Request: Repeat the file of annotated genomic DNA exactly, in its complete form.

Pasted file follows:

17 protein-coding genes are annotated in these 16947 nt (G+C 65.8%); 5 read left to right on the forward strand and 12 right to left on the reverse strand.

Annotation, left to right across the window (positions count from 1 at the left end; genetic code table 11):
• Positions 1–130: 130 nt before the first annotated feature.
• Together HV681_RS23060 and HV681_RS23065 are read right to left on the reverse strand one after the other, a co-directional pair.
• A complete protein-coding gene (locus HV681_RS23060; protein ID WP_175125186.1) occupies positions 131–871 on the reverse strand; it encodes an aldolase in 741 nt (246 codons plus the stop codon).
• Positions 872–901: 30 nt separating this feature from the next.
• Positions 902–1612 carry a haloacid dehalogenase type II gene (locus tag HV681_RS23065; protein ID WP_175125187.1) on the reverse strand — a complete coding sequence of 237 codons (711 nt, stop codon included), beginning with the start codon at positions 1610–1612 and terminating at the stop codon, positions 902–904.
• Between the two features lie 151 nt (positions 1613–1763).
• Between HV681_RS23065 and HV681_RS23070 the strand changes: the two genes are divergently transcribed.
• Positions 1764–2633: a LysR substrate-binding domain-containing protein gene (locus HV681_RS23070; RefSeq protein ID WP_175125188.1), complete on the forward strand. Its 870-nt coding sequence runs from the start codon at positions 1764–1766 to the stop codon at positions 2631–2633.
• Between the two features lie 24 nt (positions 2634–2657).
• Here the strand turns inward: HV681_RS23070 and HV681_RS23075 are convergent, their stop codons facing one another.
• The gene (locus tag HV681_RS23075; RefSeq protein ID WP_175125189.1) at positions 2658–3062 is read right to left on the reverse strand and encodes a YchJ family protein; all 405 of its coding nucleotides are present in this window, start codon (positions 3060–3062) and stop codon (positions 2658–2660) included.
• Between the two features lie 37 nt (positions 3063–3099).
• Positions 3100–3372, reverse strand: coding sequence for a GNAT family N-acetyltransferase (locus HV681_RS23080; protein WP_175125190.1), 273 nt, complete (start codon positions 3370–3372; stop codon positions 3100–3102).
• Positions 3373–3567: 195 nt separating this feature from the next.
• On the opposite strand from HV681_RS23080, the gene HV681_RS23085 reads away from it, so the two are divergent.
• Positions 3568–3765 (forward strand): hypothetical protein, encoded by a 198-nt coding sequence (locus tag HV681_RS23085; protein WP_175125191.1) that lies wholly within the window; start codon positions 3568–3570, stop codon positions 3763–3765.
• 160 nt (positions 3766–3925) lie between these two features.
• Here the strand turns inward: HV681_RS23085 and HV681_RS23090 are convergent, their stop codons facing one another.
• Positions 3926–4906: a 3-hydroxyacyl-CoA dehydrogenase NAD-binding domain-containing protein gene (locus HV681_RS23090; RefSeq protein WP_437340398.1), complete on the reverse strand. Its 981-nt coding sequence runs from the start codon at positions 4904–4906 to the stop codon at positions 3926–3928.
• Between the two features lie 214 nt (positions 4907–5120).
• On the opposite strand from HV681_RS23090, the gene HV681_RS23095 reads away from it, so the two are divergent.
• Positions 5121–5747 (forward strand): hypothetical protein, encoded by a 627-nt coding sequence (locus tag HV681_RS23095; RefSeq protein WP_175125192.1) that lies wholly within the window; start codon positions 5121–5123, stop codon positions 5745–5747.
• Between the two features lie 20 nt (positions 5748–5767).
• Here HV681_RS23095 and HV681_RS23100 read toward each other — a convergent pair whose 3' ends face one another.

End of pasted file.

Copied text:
17 protein-coding genes are annotated in these 16947 nt (G+C 65.8%); 5 read left to right on the forward strand and 12 right to left on the reverse strand.

Annotation, left to right across the window (positions count from 1 at the left end; genetic code table 11):
• Positions 1–130: 130 nt before the first annotated feature.
• Together HV681_RS23060 and HV681_RS23065 are read right to left on the reverse strand one after the other, a co-directional pair.
• A complete protein-coding gene (locus HV681_RS23060; protein ID WP_175125186.1) occupies positions 131–871 on the reverse strand; it encodes an aldolase in 741 nt (246 codons plus the stop codon).
• Positions 872–901: 30 nt separating this feature from the next.
• Positions 902–1612 carry a haloacid dehalogenase type II gene (locus tag HV681_RS23065; protein ID WP_175125187.1) on the reverse strand — a complete coding sequence of 237 codons (711 nt, stop codon included), beginning with the start codon at positions 1610–1612 and terminating at the stop codon, positions 902–904.
• Between the two features lie 151 nt (positions 1613–1763).
• Between HV681_RS23065 and HV681_RS23070 the strand changes: the two genes are divergently transcribed.
• Positions 1764–2633: a LysR substrate-binding domain-containing protein gene (locus HV681_RS23070; RefSeq protein ID WP_175125188.1), complete on the forward strand. Its 870-nt coding sequence runs from the start codon at positions 1764–1766 to the stop codon at positions 2631–2633.
• Between the two features lie 24 nt (positions 2634–2657).
• Here the strand turns inward: HV681_RS23070 and HV681_RS23075 are convergent, their stop codons facing one another.
• The gene (locus tag HV681_RS23075; RefSeq protein ID WP_175125189.1) at positions 2658–3062 is read right to left on the reverse strand and encodes a YchJ family protein; all 405 of its coding nucleotides are present in this window, start codon (positions 3060–3062) and stop codon (positions 2658–2660) included.
• Between the two features lie 37 nt (positions 3063–3099).
• Positions 3100–3372, reverse strand: coding sequence for a GNAT family N-acetyltransferase (locus HV681_RS23080; protein WP_175125190.1), 273 nt, complete (start codon positions 3370–3372; stop codon positions 3100–3102).
• Positions 3373–3567: 195 nt separating this feature from the next.
• On the opposite strand from HV681_RS23080, the gene HV681_RS23085 reads away from it, so the two are divergent.
• Positions 3568–3765 (forward strand): hypothetical protein, encoded by a 198-nt coding sequence (locus tag HV681_RS23085; protein WP_175125191.1) that lies wholly within the window; start codon positions 3568–3570, stop codon positions 3763–3765.
• 160 nt (positions 3766–3925) lie between these two features.
• Here the strand turns inward: HV681_RS23085 and HV681_RS23090 are convergent, their stop codons facing one another.
• Positions 3926–4906: a 3-hydroxyacyl-CoA dehydrogenase NAD-binding domain-containing protein gene (locus HV681_RS23090; RefSeq protein WP_437340398.1), complete on the reverse strand. Its 981-nt coding sequence runs from the start codon at positions 4904–4906 to the stop codon at positions 3926–3928.
• Between the two features lie 214 nt (positions 4907–5120).
• On the opposite strand from HV681_RS23090, the gene HV681_RS23095 reads away from it, so the two are divergent.
• Positions 5121–5747 (forward strand): hypothetical protein, encoded by a 627-nt coding sequence (locus tag HV681_RS23095; RefSeq protein WP_175125192.1) that lies wholly within the window; start codon positions 5121–5123, stop codon positions 5745–5747.
• Between the two features lie 20 nt (positions 5748–5767).
• Here HV681_RS23095 and HV681_RS23100 read toward each other — a convergent pair whose 3' ends face one another.